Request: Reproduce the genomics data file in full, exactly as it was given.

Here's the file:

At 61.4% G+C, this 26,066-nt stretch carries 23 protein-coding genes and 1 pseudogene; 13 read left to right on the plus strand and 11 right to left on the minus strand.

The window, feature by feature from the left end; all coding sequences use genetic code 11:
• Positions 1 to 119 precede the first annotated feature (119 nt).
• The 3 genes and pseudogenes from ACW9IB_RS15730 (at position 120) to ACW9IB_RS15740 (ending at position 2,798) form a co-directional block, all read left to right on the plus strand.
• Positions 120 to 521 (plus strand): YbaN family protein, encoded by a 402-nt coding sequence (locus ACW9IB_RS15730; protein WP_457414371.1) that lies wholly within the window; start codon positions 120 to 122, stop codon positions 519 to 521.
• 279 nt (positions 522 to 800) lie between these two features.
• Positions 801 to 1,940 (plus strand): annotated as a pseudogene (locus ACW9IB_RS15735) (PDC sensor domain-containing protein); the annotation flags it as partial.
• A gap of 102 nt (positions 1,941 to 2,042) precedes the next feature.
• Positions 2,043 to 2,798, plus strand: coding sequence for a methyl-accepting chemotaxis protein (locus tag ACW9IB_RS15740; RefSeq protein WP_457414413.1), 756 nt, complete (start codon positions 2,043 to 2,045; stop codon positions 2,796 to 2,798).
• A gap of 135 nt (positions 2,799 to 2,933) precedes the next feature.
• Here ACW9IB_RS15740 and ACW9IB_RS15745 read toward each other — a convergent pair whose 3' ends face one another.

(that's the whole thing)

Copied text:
At 61.4% G+C, this 26,066-nt stretch carries 23 protein-coding genes and 1 pseudogene; 13 read left to right on the plus strand and 11 right to left on the minus strand.

The window, feature by feature from the left end; all coding sequences use genetic code 11:
• Positions 1 to 119 precede the first annotated feature (119 nt).
• The 3 genes and pseudogenes from ACW9IB_RS15730 (at position 120) to ACW9IB_RS15740 (ending at position 2,798) form a co-directional block, all read left to right on the plus strand.
• Positions 120 to 521 (plus strand): YbaN family protein, encoded by a 402-nt coding sequence (locus ACW9IB_RS15730; protein WP_457414371.1) that lies wholly within the window; start codon positions 120 to 122, stop codon positions 519 to 521.
• 279 nt (positions 522 to 800) lie between these two features.
• Positions 801 to 1,940 (plus strand): annotated as a pseudogene (locus ACW9IB_RS15735) (PDC sensor domain-containing protein); the annotation flags it as partial.
• A gap of 102 nt (positions 1,941 to 2,042) precedes the next feature.
• Positions 2,043 to 2,798, plus strand: coding sequence for a methyl-accepting chemotaxis protein (locus tag ACW9IB_RS15740; RefSeq protein WP_457414413.1), 756 nt, complete (start codon positions 2,043 to 2,045; stop codon positions 2,796 to 2,798).
• A gap of 135 nt (positions 2,799 to 2,933) precedes the next feature.
• Here ACW9IB_RS15740 and ACW9IB_RS15745 read toward each other — a convergent pair whose 3' ends face one another.